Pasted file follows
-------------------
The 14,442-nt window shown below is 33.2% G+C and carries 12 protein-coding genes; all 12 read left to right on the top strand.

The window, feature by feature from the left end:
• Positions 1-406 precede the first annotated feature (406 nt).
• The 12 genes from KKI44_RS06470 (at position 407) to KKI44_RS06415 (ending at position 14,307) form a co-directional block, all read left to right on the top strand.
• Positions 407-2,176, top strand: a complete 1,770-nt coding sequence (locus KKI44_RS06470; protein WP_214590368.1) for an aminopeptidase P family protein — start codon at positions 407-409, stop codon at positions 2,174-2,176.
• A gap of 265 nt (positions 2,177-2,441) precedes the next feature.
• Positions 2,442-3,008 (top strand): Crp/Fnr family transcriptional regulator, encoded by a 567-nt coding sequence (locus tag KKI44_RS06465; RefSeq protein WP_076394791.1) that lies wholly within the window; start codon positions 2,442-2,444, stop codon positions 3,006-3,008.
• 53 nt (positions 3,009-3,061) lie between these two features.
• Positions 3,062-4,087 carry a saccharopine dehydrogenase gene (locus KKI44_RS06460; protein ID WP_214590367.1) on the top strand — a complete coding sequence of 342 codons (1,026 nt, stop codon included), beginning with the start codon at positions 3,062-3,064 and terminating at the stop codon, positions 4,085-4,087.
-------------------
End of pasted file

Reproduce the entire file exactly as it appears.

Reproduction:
The 14,442-nt window shown below is 33.2% G+C and carries 12 protein-coding genes; all 12 read left to right on the top strand.

The window, feature by feature from the left end:
• Positions 1-406 precede the first annotated feature (406 nt).
• The 12 genes from KKI44_RS06470 (at position 407) to KKI44_RS06415 (ending at position 14,307) form a co-directional block, all read left to right on the top strand.
• Positions 407-2,176, top strand: a complete 1,770-nt coding sequence (locus KKI44_RS06470; protein WP_214590368.1) for an aminopeptidase P family protein — start codon at positions 407-409, stop codon at positions 2,174-2,176.
• A gap of 265 nt (positions 2,177-2,441) precedes the next feature.
• Positions 2,442-3,008 (top strand): Crp/Fnr family transcriptional regulator, encoded by a 567-nt coding sequence (locus tag KKI44_RS06465; RefSeq protein WP_076394791.1) that lies wholly within the window; start codon positions 2,442-2,444, stop codon positions 3,006-3,008.
• 53 nt (positions 3,009-3,061) lie between these two features.
• Positions 3,062-4,087 carry a saccharopine dehydrogenase gene (locus KKI44_RS06460; protein ID WP_214590367.1) on the top strand — a complete coding sequence of 342 codons (1,026 nt, stop codon included), beginning with the start codon at positions 3,062-3,064 and terminating at the stop codon, positions 4,085-4,087.